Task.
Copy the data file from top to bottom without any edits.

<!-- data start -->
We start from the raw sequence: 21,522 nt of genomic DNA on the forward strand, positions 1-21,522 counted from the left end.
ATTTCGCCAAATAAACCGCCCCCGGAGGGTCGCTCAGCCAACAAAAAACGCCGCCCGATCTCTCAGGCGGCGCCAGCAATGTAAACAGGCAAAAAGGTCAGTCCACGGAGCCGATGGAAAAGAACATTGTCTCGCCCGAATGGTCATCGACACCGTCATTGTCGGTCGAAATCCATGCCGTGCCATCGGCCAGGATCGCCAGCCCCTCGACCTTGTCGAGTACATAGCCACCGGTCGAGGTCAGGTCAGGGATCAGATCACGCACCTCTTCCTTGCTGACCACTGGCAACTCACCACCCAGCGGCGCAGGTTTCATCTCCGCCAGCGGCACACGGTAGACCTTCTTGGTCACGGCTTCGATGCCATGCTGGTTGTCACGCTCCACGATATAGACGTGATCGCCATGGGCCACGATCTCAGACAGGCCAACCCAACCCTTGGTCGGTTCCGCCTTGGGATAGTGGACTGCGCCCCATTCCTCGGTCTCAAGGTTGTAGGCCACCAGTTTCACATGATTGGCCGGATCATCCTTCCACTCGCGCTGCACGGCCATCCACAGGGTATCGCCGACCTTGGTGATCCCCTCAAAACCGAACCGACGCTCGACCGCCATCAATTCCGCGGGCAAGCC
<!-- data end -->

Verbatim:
We start from the raw sequence: 21,522 nt of genomic DNA on the forward strand, positions 1-21,522 counted from the left end.
ATTTCGCCAAATAAACCGCCCCCGGAGGGTCGCTCAGCCAACAAAAAACGCCGCCCGATCTCTCAGGCGGCGCCAGCAATGTAAACAGGCAAAAAGGTCAGTCCACGGAGCCGATGGAAAAGAACATTGTCTCGCCCGAATGGTCATCGACACCGTCATTGTCGGTCGAAATCCATGCCGTGCCATCGGCCAGGATCGCCAGCCCCTCGACCTTGTCGAGTACATAGCCACCGGTCGAGGTCAGGTCAGGGATCAGATCACGCACCTCTTCCTTGCTGACCACTGGCAACTCACCACCCAGCGGCGCAGGTTTCATCTCCGCCAGCGGCACACGGTAGACCTTCTTGGTCACGGCTTCGATGCCATGCTGGTTGTCACGCTCCACGATATAGACGTGATCGCCATGGGCCACGATCTCAGACAGGCCAACCCAACCCTTGGTCGGTTCCGCCTTGGGATAGTGGACTGCGCCCCATTCCTCGGTCTCAAGGTTGTAGGCCACCAGTTTCACATGATTGGCCGGATCATCCTTCCACTCGCGCTGCACGGCCATCCACAGGGTATCGCCGACCTTGGTGATCCCCTCAAAACCGAACCGACGCTCGACCGCCATCAATTCCGCGGGCAAGCC